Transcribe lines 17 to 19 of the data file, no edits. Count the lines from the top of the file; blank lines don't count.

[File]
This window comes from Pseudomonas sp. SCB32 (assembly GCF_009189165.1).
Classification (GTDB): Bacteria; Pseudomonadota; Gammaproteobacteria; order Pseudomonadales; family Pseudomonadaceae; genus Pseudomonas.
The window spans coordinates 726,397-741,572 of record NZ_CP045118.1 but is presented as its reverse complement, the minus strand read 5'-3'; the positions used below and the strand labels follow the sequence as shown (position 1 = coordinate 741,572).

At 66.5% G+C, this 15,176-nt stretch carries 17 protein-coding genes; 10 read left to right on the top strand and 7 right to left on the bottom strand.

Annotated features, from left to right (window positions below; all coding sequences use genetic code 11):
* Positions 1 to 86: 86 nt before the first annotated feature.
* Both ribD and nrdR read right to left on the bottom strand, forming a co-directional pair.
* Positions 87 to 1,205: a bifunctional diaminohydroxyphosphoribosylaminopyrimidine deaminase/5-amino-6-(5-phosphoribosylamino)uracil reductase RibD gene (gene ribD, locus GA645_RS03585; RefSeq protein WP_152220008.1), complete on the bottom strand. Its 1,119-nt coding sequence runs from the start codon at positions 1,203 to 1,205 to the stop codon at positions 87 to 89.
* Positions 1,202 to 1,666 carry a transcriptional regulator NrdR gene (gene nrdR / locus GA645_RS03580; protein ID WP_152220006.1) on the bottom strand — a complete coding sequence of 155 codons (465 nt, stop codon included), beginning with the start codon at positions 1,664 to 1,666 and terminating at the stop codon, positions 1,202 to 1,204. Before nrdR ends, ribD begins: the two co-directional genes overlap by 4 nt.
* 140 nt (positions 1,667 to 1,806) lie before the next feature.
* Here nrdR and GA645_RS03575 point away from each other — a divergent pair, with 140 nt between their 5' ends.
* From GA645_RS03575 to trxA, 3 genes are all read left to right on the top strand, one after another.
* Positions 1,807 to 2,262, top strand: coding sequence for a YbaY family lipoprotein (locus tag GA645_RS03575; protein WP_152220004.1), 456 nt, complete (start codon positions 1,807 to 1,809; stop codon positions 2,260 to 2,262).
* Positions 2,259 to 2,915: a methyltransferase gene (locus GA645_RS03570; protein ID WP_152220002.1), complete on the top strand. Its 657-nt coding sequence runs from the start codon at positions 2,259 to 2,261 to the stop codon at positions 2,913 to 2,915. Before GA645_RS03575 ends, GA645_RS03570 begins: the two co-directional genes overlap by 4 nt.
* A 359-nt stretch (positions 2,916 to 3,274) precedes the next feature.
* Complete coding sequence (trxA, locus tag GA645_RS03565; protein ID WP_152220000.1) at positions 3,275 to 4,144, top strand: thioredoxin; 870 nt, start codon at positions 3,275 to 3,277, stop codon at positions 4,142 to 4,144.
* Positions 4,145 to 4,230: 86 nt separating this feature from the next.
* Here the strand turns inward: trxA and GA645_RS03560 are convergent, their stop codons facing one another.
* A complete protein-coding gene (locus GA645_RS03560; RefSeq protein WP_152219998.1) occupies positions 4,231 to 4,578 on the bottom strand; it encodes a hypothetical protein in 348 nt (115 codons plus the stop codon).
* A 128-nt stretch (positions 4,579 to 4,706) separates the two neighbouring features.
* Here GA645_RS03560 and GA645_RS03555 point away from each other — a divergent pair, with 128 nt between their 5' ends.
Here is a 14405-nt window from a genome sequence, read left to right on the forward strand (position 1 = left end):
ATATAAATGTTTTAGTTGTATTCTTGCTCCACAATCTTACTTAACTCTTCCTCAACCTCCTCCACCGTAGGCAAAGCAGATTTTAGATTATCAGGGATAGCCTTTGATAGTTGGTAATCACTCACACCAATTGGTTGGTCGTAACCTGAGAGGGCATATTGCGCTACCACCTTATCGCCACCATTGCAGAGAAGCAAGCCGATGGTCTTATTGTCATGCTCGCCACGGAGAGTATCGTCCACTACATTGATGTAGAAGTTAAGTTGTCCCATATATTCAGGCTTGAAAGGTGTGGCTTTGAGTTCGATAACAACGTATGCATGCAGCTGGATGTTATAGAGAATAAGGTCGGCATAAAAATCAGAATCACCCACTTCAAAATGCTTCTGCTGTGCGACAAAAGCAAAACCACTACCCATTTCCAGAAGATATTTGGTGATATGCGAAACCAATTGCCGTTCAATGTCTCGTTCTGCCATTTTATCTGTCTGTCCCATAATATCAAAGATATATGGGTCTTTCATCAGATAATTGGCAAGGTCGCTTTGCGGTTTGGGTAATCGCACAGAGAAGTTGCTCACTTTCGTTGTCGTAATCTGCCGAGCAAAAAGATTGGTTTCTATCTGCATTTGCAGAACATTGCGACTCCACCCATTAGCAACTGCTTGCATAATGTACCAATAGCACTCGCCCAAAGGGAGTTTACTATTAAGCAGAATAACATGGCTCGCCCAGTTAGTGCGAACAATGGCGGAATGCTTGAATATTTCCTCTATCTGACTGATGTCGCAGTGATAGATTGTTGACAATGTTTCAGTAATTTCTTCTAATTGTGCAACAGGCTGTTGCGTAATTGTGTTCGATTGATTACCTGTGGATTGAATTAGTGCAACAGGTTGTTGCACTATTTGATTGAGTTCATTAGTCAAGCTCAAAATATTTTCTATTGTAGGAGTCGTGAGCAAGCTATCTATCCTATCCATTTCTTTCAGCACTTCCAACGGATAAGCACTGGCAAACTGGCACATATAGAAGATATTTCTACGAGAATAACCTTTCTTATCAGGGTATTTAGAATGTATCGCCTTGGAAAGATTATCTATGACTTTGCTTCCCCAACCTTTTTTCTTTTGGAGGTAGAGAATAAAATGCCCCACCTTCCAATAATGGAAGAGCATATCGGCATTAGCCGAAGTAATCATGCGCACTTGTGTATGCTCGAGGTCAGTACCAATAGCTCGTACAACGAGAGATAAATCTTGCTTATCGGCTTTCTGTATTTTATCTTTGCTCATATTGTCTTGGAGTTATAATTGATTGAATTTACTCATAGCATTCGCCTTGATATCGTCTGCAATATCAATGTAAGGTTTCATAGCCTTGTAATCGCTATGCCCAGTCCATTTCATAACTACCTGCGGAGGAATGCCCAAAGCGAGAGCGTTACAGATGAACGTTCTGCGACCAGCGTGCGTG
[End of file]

* Positions 4,145 to 4,230: 86 nt separating this feature from the next.
* Here the strand turns inward: trxA and GA645_RS03560 are convergent, their stop codons facing one another.
* A complete protein-coding gene (locus GA645_RS03560; RefSeq protein WP_152219998.1) occupies positions 4,231 to 4,578 on the bottom strand; it encodes a hypothetical protein in 348 nt (115 codons plus the stop codon).